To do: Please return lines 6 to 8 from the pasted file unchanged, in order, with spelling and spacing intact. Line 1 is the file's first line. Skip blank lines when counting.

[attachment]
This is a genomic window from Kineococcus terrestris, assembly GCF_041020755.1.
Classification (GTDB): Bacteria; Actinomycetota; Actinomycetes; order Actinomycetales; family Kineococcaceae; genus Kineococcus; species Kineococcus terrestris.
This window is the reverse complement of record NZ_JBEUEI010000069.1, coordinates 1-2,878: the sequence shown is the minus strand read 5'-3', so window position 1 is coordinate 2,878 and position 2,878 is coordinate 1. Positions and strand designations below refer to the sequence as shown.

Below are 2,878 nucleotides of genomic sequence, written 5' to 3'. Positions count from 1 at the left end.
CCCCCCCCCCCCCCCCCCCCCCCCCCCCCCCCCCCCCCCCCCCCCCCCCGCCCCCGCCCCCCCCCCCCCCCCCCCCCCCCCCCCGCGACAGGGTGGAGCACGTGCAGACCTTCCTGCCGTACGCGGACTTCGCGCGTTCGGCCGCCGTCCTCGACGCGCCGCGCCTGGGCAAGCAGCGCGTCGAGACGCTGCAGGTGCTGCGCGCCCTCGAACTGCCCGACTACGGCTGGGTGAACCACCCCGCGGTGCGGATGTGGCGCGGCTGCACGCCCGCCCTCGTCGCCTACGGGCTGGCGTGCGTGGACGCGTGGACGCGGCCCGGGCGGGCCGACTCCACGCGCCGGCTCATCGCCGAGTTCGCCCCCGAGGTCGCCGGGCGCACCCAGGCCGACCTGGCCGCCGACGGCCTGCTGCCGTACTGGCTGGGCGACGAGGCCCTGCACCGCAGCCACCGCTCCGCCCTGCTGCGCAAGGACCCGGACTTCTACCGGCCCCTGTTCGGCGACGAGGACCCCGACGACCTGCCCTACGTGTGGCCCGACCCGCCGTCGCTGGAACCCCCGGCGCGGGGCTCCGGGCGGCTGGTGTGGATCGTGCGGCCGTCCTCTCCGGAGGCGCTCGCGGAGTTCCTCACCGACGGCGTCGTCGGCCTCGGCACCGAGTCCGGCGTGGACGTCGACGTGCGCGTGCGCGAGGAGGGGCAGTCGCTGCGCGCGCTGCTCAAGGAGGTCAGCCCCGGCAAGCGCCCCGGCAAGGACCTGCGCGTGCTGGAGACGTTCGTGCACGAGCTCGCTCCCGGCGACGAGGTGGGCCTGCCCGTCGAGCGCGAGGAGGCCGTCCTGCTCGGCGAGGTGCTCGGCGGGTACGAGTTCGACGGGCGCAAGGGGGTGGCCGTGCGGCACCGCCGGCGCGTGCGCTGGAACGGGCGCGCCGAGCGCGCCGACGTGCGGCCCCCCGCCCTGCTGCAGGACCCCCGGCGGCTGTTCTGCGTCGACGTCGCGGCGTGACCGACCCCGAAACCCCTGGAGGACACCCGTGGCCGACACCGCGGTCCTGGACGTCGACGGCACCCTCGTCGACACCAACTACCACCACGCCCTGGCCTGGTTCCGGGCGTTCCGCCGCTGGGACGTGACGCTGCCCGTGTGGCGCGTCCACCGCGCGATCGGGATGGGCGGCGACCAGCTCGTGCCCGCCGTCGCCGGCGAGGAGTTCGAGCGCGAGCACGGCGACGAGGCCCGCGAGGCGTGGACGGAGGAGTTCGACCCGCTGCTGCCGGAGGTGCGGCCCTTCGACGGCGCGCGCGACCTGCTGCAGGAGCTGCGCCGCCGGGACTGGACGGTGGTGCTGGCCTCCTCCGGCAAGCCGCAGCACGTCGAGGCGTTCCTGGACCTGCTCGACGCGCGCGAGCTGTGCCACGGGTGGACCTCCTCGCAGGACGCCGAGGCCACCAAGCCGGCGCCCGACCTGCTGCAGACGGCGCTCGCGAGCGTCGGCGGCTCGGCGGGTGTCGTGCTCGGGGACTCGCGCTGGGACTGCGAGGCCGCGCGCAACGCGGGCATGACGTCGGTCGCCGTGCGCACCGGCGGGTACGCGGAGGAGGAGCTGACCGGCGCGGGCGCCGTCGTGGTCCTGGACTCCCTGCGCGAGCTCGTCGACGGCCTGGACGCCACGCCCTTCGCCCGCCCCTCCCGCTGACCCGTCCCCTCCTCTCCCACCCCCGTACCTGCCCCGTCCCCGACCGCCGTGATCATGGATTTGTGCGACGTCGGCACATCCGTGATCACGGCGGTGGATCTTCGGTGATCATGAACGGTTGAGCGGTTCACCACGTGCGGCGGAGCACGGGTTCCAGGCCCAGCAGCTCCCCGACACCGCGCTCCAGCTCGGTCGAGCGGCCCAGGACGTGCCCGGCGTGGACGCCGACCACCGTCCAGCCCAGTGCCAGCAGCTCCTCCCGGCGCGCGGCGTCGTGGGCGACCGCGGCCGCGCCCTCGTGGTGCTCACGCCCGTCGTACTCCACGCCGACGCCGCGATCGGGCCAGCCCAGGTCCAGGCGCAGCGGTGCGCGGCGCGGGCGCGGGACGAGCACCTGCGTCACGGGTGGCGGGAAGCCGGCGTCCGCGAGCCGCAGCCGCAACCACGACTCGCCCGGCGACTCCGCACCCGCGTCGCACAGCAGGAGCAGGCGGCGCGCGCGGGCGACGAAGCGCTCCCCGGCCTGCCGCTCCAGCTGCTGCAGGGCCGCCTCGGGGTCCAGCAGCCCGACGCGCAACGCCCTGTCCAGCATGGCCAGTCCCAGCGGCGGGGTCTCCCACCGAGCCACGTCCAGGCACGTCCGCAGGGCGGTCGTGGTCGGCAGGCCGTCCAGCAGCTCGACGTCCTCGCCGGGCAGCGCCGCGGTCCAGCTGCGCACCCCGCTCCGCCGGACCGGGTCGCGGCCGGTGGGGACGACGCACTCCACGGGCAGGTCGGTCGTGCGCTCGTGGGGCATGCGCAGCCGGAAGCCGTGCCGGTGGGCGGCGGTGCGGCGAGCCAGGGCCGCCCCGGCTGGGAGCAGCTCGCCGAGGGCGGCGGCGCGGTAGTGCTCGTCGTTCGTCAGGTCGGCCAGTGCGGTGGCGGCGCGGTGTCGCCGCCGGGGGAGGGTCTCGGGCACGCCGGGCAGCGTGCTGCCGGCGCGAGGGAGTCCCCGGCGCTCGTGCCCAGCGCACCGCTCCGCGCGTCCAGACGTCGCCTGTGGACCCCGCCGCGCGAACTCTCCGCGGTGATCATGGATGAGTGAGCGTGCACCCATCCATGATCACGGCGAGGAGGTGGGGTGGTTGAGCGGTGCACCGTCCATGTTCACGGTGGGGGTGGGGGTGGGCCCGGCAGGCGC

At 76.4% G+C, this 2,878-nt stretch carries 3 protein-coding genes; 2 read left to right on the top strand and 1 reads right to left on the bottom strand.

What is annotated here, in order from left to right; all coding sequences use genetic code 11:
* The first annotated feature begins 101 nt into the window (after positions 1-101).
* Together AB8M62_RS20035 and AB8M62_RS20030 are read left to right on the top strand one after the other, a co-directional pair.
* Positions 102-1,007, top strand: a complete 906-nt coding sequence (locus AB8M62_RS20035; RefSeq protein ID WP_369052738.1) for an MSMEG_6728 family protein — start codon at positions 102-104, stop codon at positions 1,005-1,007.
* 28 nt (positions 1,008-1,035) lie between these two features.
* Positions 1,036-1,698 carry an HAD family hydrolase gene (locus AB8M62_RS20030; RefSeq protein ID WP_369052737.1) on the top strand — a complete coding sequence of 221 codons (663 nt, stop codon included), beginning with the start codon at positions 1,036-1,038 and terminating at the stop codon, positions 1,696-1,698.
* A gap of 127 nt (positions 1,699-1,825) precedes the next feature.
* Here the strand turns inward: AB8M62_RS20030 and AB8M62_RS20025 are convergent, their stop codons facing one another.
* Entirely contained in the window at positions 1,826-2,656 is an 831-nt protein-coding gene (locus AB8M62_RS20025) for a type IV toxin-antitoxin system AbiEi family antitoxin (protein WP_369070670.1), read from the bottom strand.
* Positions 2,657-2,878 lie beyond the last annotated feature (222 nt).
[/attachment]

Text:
At 76.4% G+C, this 2,878-nt stretch carries 3 protein-coding genes; 2 read left to right on the top strand and 1 reads right to left on the bottom strand.

What is annotated here, in order from left to right; all coding sequences use genetic code 11:
* The first annotated feature begins 101 nt into the window (after positions 1-101).